Pros & Cons of Processing Your Own Wild Game
If you are thinking about processing your own game, here is a small list of some pros and cons to consider. But if the sight of blood makes you queasy, you’re better off taking it to a processor.
If you really want to learn how to process wild game, there is a plethora of information out there from videos, books, classes, etc.
We recommend the following books:
The Complete Venison Cookbook by Harold W. Webster, Jr
This definitive book on venison cooking addresses virtually every aspect of venison processing, preparation, cooking, and preservation. There are over 700 venison recipes for steaks, chops, roasts, and ribs, plus chilies, stews, stroganoffs, meat loaves, burgers, and much more. In addition, the book has more than 250 recipes that complement venison, plus recipes for canning, drying, sausage making, smoking, pickling, and preserving.
Butchering of Livestock & Game by John J. Mettler, Jr., DVM
This guide takes the mystery out of butchering, covering everything you need to know to produce your own expert cuts of beef, venison, pork, lamb, poultry, and small game. Dr. Mettler Jr. provides easy-to-follow instructions that walk you through every step of the slaughtering and butchering process, as well as plenty of advice on everything from how to dress game in a field to salting, smoking, and curing techniques.
For a fee, several butcher shops and community colleges offers courses on basic butchering. If taking a course is not in your budget, a processor may be able to put you in contact with a veteran hunter to show you the ropes.
A good starter video is by Deer Meat for Dinner titled, How to Clean and Quarter A Whitetail Deer. (Don’t worry, the deer has already been gutted.)
If you want the processor to skin your deer and butcher it into edible portions, you could pay anywhere between $200 and $300 per deer. If you skin and quarter your own deer, the butchering may cost between $100 and $200.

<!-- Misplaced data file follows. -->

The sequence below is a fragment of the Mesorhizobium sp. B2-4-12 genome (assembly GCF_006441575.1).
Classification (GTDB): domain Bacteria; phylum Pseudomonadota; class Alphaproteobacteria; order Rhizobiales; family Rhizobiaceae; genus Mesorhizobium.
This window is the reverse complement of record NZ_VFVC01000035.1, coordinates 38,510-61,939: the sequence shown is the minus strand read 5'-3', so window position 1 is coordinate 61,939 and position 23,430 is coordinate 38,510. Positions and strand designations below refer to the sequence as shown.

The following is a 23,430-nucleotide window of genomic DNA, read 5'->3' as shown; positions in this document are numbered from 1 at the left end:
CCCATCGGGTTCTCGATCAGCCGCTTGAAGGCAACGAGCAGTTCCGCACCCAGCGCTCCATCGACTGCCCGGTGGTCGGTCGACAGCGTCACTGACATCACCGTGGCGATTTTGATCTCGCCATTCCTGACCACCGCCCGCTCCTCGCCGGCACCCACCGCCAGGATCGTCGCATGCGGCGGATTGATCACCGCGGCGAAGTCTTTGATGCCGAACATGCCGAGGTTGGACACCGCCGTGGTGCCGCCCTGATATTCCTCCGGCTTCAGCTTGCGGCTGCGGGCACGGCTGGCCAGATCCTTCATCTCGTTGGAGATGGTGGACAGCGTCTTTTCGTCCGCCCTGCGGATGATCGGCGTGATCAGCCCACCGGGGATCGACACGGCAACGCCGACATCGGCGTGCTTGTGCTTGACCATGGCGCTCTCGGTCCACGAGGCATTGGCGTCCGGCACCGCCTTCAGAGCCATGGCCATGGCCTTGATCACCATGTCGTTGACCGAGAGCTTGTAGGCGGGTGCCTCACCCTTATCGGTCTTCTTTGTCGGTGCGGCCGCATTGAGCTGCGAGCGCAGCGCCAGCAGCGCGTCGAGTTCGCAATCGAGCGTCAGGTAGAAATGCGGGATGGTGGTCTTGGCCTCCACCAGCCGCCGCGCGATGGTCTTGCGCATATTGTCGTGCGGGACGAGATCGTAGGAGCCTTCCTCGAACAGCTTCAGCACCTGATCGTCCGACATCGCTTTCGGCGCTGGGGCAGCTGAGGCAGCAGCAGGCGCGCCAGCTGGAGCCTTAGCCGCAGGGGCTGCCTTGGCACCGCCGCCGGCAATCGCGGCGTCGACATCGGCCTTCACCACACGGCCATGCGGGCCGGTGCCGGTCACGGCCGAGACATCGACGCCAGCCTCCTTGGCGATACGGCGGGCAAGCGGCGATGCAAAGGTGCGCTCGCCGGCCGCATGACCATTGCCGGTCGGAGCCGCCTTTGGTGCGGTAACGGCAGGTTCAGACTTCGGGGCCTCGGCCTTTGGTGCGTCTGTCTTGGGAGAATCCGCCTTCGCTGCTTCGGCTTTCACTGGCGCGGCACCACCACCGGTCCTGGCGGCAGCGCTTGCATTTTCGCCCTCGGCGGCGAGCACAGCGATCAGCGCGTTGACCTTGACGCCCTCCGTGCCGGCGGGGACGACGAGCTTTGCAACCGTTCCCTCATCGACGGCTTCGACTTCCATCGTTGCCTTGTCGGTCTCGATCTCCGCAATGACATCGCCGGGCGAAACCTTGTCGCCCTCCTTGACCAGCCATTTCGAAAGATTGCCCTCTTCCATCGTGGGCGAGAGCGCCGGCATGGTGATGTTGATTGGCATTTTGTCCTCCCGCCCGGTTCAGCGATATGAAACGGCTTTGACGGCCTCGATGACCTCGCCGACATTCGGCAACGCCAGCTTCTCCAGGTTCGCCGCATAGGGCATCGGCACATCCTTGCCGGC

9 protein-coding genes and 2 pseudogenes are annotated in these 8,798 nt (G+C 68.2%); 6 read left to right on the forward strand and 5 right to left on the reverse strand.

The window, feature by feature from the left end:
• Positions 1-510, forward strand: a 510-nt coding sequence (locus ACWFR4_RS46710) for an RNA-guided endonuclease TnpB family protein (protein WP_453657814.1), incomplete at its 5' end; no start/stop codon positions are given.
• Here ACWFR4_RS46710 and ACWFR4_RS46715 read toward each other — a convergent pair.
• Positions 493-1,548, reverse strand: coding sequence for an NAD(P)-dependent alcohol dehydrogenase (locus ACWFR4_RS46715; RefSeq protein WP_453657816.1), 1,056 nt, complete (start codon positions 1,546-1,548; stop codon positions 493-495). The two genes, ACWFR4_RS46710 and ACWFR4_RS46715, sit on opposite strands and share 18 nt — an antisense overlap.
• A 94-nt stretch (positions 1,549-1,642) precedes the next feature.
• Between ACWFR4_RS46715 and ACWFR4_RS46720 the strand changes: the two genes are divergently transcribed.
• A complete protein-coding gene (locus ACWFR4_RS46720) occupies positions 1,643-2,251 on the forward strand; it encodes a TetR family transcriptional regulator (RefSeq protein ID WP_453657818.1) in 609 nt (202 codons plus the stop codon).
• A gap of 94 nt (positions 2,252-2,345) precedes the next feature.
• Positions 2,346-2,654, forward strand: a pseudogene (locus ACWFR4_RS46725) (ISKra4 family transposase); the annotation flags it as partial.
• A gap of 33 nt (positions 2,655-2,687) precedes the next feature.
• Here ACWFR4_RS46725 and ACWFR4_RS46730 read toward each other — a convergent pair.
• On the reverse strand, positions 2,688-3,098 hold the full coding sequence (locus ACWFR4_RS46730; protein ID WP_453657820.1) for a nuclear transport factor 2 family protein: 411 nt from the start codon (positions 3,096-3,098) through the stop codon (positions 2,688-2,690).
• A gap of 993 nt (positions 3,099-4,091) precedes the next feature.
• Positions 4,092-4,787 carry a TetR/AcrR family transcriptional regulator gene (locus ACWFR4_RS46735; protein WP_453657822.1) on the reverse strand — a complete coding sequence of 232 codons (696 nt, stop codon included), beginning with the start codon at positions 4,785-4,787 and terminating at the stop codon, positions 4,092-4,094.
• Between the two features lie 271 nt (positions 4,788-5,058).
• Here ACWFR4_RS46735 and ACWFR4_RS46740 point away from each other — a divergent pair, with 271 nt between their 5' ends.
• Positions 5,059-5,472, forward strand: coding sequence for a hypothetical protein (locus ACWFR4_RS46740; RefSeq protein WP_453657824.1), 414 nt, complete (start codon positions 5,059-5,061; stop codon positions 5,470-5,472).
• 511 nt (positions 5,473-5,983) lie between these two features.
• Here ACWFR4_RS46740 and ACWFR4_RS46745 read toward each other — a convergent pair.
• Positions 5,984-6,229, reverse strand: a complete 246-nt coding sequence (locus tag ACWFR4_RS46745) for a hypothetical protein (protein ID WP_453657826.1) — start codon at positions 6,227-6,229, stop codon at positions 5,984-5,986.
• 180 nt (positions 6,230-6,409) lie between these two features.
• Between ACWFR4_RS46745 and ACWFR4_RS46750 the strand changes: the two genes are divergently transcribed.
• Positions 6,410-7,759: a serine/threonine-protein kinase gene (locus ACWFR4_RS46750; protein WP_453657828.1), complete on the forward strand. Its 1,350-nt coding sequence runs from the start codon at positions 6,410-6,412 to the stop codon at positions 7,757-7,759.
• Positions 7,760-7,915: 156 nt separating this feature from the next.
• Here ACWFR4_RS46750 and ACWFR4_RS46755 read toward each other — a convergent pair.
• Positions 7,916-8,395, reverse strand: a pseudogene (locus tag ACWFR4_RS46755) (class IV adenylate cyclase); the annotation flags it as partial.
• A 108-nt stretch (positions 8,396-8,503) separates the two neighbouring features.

Control Over the Product
You control the quality of meat from start to finish. By processing deer at home, you control the final product. You can cut, package and label each steak, sausage or package of ground venison to your liking.
For some hunters, this is the most important reason and primarily why they do it themselves and it teaches the younger generation where their food comes from. You also gain the know-how of processing deer, and therefore the anatomy of other animals. Since animal anatomies are similar, processing a deer will help you if you decide on processing other wild game. For more information, see our blog, Guide to Venison Cuts.
It takes time to process a deer. Depending on the size of the deer and how much meat is on it, the process can take up to several hours to days. There are several steps such as: field preparation (removing the entrails), the aging process (24 hours after rigor mortis has stopped), skinning and lastly, the butchering process.
It makes no difference if you’re butchering space is big or small, organized or thrown together, butchering ANY animal is messy. Like we mentioned in the beginning, if the sight of blood makes you queasy, you’re better off taking it to a processor. Butchering is not for the squeamish at heart. Enough said.
It Can Be Expensive
Investing in good knives is always a good idea. Some go as far as purchasing a separate knife set just for processing. Aside from knives, you’ll need some kind of butcher block or sturdy table big enough to accommodate whatever you’re processing. Tarps, plastic wrap, butcher paper, tape, large freezer bags, aprons, towels, butcher’s twine, freezer space or ice chests are some of the items you’ll need.
Whatever you decide to do, just remember that this animal gave up it’s life so you could feed your family, honor it.